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When to prime before painting

by The Handyguys

in Audio Podcasts, Radio

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A Primer on When to Prime

Much of the cost of a paint job actually comes from the labor, that is why it is important to know when to prime. When having a repainting job done, it involves scraping the old paint, priming – spot priming or priming the entire surface – and then painting. So, when a contractor specifies re-priming the entire house for a painting job, that also means having to double your budget.

In this audio podcast, Handyguys Paul and Brian respond to a question sent in by one of their listeners via e-mail about the importance of priming, what and how much you prime and when to prime the entire house.

Mike writes:

I have a question about painting and when to prime. I’m having the exterior of our house painted. The house is already painted (11 years ago) and it doesn’t have any real paint issues, like cracking and peeling (some but not much). I’ve gotten a couple of bids and each contractor has a different approach to painting. One will scrape and spot prime, then paint the house. The other says they will scrape and prime the whole house, then paint.

The question is do you need need to prime the whole house, if the existing paint is still in “good” shape?

Prime This

Peeling paint, in this case, was cause by improper preparation and lack of primer. The person painting this wall should have removed any joint compound dust and then applied a primer before painting.

When to prime is a great question Mike.

The Handyguys share these tips on when to prime when repainting your home:

When you are doing a major color change

Basically, a primer helps you get the correct color that you want, especially if you are shifting from one “wild” color to another. Handyguy Brian explains that the old color can bleed through to the new paint if not first primed.

Changing from one kind of paint to another

Handyguy Paul suggests against changing from a latex-based paint to a oil paint as this can ruin the quality of the finished paint job. Doing it the other way around, from oil to latex-based paint, should be okay, but it does require you to prime the surface you’re going to paint.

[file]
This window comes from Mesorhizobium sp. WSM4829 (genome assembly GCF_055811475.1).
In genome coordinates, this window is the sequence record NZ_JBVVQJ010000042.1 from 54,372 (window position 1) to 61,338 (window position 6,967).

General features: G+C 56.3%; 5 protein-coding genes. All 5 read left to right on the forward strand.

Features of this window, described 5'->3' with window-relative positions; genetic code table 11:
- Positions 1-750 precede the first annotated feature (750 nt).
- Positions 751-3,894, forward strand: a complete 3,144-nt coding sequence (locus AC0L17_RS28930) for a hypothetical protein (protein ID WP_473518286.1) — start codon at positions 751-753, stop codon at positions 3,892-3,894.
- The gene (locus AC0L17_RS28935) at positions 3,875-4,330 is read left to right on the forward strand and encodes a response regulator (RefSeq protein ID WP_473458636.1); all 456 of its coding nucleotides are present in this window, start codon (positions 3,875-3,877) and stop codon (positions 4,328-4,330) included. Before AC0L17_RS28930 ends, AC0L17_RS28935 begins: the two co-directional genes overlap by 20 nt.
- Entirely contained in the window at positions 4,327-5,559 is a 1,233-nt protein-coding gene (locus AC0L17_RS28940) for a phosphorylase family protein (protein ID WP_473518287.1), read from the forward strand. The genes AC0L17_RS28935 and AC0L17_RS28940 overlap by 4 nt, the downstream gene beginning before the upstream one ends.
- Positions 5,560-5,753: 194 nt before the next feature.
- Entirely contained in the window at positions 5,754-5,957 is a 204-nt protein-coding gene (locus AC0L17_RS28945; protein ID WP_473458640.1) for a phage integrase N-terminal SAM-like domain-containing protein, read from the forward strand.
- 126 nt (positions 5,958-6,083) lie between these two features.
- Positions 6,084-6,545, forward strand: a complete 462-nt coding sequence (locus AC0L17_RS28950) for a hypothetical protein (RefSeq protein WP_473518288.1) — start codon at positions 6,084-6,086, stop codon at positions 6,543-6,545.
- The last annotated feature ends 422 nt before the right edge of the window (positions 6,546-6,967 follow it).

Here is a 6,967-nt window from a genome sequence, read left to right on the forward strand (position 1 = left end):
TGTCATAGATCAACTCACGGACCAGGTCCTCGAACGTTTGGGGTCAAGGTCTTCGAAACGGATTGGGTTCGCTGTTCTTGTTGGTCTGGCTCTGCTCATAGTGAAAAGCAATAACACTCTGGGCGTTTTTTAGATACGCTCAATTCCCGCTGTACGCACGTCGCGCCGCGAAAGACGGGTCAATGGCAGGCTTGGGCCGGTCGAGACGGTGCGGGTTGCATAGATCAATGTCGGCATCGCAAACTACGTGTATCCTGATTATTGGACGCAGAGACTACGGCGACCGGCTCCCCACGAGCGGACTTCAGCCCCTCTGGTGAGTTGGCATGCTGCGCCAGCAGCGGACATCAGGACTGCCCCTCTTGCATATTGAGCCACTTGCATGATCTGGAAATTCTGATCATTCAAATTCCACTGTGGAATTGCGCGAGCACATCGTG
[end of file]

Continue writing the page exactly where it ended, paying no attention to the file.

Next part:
Painting over a glossy paint

To help the new paint adhere to the surface well, Handyguy Brian advises to prime when painting over a glossy paint. Although the traditional way is to de-gloss by sanding priming is an easy way to put down a low gloss base before you paint.

Bare wood

You always prime bare wood, new wood and areas where old paint has been scraped off.

If you have additional questions about when to prime or anything else for The Handyguys, simply go to the Contact Us tab of www.handyguyspodcast.com. Additionally, you can view some of our videos in our YouTube channel and subscribe to the show in iTunes.

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{ 3 comments… read them below or add one }

Liz Newey August 8, 2012 at 12:34 pm

That is interesting that you can go from a oil to latex based paint is alright, but going from latex to oil won’t work so well. Definitely good to know! Thanks guys.

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Rachel August 20, 2012 at 3:46 pm

A great site that I’ve found is http://www.maddogprimer.com. They sell eco-friendly primer and they also have a great BLOG and Q&A section. The Q&A section answers a lot of the priming/painting/peeling/weather proofing/etc.

So, if you need any more info, I found their site really helpful.

Good luck! :)

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Cliff October 15, 2014 at 3:21 pm

Priming is not (as suggested) primarily used for color change. Primer is used primarily to seal bare wood and to give the finish coat an adhesive background. On several occasions, I’ve done full house re-paints where the final coat had peeled only where primer had been applied over prior finish coats. My suggestion is to prime with a good quality oil base primer, only where the wood is or has become bare, then finish coat either oil or latex. Oil under latex, OK. Never latex under oil

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